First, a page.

What makes an allergy life threatening?

Posted on: Mon, 09/10/2007 - 10:46am
KaraLH's picture
Joined: 10/11/2006 - 09:00

My dd has not had an ana rx. She is allergic to eggs, peanuts, tree nuts, shellfish and pork.

What I am wondering is would you consider these "life threatening" allergies or do you not consider that until an ana rx??

Just curious.


Posted on: Mon, 09/10/2007 - 10:51am
SallyL's picture
Joined: 02/20/2006 - 09:00

I've always considered them to be potentially life threatening and treat them as such, since you never know what the reaction could be. My DD only had a small case of hives around the mouth at diagnosis, and the allergist said that even though the reaction was relatively minor, you never know when it could become life-threatening. Her allergy has since gotten worse (more sensitive to traces, higher RAST score) but we've never had an anaphalaxic reaction (Thank God!). But we're still supposed to assume it is.

Posted on: Mon, 09/10/2007 - 10:53am
SallyL's picture
Joined: 02/20/2006 - 09:00

I meant to add that I've read in a number of places that all nut/peanut allergies should be considered at risk for anaphalaxis.

Posted on: Mon, 09/10/2007 - 11:08am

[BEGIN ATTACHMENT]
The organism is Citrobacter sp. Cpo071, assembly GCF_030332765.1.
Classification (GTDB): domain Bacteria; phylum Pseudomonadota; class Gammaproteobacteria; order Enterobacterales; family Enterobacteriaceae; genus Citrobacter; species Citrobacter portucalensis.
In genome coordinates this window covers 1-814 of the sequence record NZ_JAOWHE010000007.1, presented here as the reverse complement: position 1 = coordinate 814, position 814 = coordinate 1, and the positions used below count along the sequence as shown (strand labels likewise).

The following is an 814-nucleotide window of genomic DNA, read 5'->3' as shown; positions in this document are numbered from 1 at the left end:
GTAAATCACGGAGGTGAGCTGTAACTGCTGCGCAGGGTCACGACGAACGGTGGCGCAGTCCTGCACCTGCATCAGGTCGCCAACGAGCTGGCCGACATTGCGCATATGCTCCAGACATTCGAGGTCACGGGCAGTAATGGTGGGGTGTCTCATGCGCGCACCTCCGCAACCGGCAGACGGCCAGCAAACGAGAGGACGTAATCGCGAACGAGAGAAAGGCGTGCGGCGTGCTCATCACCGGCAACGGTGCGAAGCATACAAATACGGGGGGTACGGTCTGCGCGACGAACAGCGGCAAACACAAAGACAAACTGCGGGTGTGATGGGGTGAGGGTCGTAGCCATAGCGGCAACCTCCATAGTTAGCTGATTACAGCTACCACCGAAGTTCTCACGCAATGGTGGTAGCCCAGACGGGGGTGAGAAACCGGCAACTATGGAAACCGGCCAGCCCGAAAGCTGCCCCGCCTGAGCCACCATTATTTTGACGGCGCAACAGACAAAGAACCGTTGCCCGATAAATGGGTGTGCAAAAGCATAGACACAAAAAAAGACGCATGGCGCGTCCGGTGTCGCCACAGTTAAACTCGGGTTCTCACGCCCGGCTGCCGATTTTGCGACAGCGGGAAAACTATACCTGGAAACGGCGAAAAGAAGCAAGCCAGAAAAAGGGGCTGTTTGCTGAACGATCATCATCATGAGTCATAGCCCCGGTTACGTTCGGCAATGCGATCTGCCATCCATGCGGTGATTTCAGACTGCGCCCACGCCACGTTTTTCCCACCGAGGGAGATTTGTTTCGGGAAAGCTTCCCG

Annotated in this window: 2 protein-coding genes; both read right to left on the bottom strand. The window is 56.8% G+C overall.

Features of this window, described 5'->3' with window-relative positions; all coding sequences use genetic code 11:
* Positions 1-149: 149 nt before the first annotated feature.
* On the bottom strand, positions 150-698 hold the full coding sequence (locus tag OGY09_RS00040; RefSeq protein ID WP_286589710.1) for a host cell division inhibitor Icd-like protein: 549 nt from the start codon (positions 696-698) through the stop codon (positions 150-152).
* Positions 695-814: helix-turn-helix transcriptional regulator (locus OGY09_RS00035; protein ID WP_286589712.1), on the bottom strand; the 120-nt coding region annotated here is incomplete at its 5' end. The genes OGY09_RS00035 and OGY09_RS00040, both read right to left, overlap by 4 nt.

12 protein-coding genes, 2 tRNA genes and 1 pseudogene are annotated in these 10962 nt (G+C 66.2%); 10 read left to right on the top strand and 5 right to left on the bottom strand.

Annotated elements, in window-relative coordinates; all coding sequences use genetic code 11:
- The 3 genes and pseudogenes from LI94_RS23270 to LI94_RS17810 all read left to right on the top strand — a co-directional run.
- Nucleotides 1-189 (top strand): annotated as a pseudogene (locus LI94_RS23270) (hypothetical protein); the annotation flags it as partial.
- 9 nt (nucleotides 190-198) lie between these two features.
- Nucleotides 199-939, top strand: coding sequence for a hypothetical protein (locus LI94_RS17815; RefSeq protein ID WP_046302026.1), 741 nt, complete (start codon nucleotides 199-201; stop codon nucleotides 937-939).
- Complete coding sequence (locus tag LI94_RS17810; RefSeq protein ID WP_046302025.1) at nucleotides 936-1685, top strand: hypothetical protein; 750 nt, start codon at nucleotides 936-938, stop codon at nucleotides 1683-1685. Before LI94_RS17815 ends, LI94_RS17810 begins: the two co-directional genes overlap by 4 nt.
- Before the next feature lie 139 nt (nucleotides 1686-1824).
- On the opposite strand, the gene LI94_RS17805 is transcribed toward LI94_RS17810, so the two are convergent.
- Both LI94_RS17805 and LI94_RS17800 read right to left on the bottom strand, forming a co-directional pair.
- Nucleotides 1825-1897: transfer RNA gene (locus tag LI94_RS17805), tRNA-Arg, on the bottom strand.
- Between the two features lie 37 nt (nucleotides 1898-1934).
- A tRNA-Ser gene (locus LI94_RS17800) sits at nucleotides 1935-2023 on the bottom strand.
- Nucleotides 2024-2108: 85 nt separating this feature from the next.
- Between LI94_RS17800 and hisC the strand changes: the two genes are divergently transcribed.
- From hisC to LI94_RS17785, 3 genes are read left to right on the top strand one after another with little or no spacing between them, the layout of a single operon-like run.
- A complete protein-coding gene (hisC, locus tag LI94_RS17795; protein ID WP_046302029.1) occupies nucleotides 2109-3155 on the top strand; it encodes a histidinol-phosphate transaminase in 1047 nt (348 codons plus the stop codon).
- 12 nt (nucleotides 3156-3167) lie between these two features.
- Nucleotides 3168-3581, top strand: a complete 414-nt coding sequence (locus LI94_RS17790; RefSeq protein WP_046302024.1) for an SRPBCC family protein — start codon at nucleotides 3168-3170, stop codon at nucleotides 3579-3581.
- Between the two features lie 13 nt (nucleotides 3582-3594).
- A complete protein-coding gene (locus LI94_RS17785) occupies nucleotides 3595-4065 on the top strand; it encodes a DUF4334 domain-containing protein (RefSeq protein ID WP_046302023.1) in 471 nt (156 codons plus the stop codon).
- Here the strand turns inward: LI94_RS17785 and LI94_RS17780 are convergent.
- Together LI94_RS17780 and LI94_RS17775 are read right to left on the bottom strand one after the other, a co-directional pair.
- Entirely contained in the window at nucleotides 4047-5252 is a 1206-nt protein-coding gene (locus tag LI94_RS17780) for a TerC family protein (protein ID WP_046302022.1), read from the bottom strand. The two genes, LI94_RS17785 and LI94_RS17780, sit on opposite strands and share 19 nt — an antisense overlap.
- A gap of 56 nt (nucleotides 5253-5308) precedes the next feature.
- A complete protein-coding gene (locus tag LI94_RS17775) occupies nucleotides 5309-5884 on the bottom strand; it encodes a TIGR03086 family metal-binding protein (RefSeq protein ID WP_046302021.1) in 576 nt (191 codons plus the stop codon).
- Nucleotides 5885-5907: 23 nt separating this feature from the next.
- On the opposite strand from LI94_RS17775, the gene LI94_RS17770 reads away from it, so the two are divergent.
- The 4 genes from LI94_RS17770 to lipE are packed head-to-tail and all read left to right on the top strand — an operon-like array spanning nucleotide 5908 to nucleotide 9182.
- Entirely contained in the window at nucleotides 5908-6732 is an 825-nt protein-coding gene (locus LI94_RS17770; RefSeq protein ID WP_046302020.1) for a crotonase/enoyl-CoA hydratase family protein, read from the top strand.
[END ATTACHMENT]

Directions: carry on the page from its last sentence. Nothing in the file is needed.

doofusclo's picture
Joined: 12/03/2006 - 09:00

My pediatrician told me the story of how he saw a little girl die from her egg allergy when her parents gave her a bit of roll at a fast food joint. She died with medical intervention. He set the standard for my comfort zone. The danger is you never know the reaction level. I have meet a fire fighter with peanut allergies who eats peanuts - even after going to the emergency room with a bad reaction one day.
You have to decide your comfort zone and what you can live with.

Posted on: Mon, 09/10/2007 - 11:14am
chanda4's picture
Joined: 12/14/2006 - 09:00

I'm not sure how you can tell if an allergy is life threatening or not(without seeing it). My son has had anaphylaxic reactions to peanuts, pistachios, eggs and sesame...that *I've* witnessed. Now I would like to know how another boy in 1st grade just gets hives if he eats peanut butter....I'd like to know his caprast to compare(although many here say rast scores don't matter) but I'd like to know why my son has almost died while this other boy gets hives if he eats it....it confuses me to no end! But.....I've seen my son react, so I know for a fact how serious it can be.
And as much as I hate to admit this, I never really took it seriously until I did witness an anaphylaxic reaction(from different foods even)....I learned the hard way.....take this very seriously!
Chanda(mother of 4)
Sidney-8 1/2(beef and chocolate, grasses, molds, weeds, guinea pig, hamster & asthma)
Jake-6 1/2(peanut, all tree nuts, all seeds(sesame, sunflower, poppy, pine nut) beef, chicken, eggs, coconut, green beans/all beans, trees, grasses, weeds, molds, cats, dogs, guinea pig & eczema & asthma)
Carson-4 (peanut, tree nuts, milk, soy, egg, beef and pork, cats, dog, guinea pig, hamster, grass, mold, dust mite and EE)
Savannah-1 1/2 (milk, beef and egg, dog(avoiding peanuts, tree nuts, strawberries, seeds, legumes and corn)
[This message has been edited by chanda4 (edited September 10, 2007).]

Posted on: Mon, 09/10/2007 - 11:57am
journstep's picture
Joined: 07/30/2007 - 09:00